Kapiti Snapper – It's all in the rig!!

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This is the Snapper Rig we use. Notice the two hooks are at the end of the rig while the sinker sits above the main connecting swivel allowing for the line to run through the sinker.


Went out fishing off Paraparaumu Beach again last night about 5:30pm. The Tide was pretty much low however there was a decent amount of chop on the water and the waves getting out were quite annoying. After filling the zodiac with water and bailing it out on the beach we decided to take our time getting out and waiting for the sets to die for the second attempt. We got the front up and managed to get out – a few other boats couldn’t get out due to the nature of the waves. We were contemplating as well about getting maybe some sort of front hood on the zodiac just to repel some of the water that comes in over the front. Anyway back to the fishing. There was a large south swell and the chop on the water did make it quite dodgy – especially when we dropped the anchor down and the chop occasionally splashed over the front. We were in the magical 20m depth mark (thanks to our Trade Me cheap fish finder). It was stormy water and I wouldn’t recommend anybody in a small craft have gone out last night, unless they waited till quite a bit later when it got calmer. I didn’t drop the sand anchor down far enough and with the current (which was heading north) and southerly wind we got blown towards the reserve – we didn’t go in there but it’s worth noting to always watch and workout if you are drifting. Anyway during this drifting we decided to give our specially made (by ourselves of course) snapper rigs a try. They had previously worked well in our last fish but my brother hadn’t tied any that time and really wanted to give it a try this time. We also found a great function on our reels which we had stupidly overlooked. It’s called “free spool” and basically puts on a very loose drag allowing a fish to pick up the bait and swim away with it (it also alerts you to the fact you have a fish – previously we were relying on bites before pulling). This is very important if you are after Snapper. We had previously thought that sea fish were not brainy and basically would eat anything with bait on it. However in our readings and from our small amount of experience we now know that there are plenty of larger fish which will look at your bait and if its not moving in the correct way they will most likely not take your line. They are also test baits out – especially Snapper. They will put the bait in there mouthand swim away withit. If there is anything not right they will spit it out quickly – I can only imagine in previous fishing trips out on the coast we must have missed so many Snapper because of this. So we attached our snapper rigs (a great one can be found in the latest NZ fishing Mag) and used just straight squid. At this point I have to reiterate that we are in a small zodiac and the swell was a decent size with chop occasionally coming over the front and we didn’t know we were drifting. Our lines hit the bottom and we assumed the current was in fact heading south (it was actually us drifting). We started organising our boat to minimise the water coming over the front and then my brothers free spooling started to pull, he pulled and disconnected the free spooling which in turn lead to a fish – this was within a minute of dropping our line. Now for some unknown reason his reel would not reel in and we couldn’t get it moving. At this time my free spooling starting to move however I wasn’t paying enough attention on it. I took my brothers rod and he pulled it up by hand hoping that the fish would stay on – unfortunately it came off, we started speculating that it must be Snapper by the way it didn’t fight side to side – more up and down. Putting his rod down I relised mine was free spooling and gave it a pull. Sure enough it was a fish and I wound in. Unfortunately I to lost my fish and put it down to letting it run to much. Again we decided this must have been a Snapper. At this point we also relised we were drifting at a good pace. I don’t know if we had gone through a small school or if the drifting was the key to these quick hook ups.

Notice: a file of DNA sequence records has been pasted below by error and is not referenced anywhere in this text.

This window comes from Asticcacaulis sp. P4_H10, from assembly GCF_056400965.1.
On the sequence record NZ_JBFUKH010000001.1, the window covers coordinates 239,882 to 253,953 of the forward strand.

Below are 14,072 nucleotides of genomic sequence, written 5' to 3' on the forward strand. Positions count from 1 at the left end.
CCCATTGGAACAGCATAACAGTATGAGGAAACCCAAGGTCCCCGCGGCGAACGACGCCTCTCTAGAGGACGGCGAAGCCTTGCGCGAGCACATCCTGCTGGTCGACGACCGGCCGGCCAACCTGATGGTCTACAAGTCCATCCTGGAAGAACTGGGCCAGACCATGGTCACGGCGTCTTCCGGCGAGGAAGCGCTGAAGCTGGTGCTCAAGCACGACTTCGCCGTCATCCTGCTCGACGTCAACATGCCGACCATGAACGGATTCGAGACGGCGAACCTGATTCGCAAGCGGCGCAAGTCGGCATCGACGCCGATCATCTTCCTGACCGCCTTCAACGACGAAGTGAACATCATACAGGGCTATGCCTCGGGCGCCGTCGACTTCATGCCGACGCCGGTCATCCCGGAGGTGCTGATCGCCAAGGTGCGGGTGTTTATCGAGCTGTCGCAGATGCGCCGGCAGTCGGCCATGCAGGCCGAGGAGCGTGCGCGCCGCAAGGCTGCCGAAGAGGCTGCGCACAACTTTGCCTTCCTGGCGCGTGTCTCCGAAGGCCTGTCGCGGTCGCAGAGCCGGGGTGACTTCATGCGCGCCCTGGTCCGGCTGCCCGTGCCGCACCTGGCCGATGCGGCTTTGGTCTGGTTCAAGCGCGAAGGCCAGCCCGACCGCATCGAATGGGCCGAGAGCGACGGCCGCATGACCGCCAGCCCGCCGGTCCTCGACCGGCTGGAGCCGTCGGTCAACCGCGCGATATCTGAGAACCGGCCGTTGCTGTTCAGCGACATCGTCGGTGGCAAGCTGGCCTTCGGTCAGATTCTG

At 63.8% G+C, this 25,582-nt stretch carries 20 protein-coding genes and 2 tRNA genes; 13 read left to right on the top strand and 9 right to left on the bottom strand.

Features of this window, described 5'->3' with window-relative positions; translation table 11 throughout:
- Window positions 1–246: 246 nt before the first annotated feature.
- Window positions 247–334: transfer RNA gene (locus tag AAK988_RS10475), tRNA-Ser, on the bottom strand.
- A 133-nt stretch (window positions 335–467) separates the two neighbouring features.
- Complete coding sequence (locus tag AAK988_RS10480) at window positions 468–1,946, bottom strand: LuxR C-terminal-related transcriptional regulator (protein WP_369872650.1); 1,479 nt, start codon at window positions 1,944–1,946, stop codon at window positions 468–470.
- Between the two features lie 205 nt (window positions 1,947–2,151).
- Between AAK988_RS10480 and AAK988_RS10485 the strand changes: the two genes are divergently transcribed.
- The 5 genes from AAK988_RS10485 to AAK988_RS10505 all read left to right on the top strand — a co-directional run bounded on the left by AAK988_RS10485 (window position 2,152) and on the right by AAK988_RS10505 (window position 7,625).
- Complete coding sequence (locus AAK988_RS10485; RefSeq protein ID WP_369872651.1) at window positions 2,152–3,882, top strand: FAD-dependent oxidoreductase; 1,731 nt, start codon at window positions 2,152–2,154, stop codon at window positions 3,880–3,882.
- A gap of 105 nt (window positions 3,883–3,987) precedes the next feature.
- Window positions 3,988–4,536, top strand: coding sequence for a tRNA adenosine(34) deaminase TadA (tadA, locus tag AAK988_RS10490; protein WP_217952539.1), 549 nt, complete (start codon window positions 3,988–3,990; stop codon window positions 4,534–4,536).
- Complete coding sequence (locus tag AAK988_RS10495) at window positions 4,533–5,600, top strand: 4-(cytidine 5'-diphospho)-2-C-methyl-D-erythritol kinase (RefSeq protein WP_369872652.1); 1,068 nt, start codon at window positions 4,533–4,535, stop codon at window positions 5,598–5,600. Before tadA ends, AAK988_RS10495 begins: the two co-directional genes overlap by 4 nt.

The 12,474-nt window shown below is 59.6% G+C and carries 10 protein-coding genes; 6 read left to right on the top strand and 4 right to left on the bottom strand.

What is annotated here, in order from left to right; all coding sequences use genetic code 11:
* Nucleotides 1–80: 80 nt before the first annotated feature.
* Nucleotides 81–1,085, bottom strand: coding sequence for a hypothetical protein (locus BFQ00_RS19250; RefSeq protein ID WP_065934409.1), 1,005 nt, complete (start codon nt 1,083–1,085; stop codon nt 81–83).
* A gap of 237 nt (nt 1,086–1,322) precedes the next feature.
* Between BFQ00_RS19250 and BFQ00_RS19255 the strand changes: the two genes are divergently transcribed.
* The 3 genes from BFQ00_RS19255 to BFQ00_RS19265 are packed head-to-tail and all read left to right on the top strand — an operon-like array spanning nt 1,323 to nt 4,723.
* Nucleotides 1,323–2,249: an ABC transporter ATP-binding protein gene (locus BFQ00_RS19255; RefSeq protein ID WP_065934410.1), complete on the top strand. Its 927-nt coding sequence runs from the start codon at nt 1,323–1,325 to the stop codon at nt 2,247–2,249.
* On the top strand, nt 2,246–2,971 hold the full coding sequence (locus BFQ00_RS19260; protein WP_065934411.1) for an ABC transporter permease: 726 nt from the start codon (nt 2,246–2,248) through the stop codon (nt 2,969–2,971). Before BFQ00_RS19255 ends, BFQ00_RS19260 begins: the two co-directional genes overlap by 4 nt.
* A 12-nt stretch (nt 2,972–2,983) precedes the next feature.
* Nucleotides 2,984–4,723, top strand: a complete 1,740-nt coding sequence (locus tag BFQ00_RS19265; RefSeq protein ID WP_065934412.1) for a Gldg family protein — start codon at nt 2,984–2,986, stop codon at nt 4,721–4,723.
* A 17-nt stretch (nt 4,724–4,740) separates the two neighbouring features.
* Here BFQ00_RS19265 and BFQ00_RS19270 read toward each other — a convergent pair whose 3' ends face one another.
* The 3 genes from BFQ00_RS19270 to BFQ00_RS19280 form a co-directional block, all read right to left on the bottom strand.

We drove the boat back to 20m of water and just north of the links tower. Dropping our lines this time we noticed the current was in fact very strong and heading North- the opposite of what we had just fished when we were drifting. With the Anchor this time firmly in place we dropped our lines down – this time I used a similar rig to my brother. It meant the two hooks were closer together and you could put one large piece of squid from one hook to another (thanks to the latest NZ fishing mag for that advice). It was around this time I tightened the free spooling as it was constantly moving with the current. We placed our rods in the handles of the zodiac (they are kinda like a natural rod holder – just more tinny). My brother grabbed a third, smaller, rod as he had read about another technique which is used for gurnard. You place a Kahawai lure (one of the heavy silver ones) with some squid on the bottom. You cast the line let it sink to the bottom then retrieve, stopping and starting. I believe the key is to keep the lure virtually on the bottom in aim to catch these bottom feeders. We had no luck with this – i think the current was just to much to get a lure like this down there.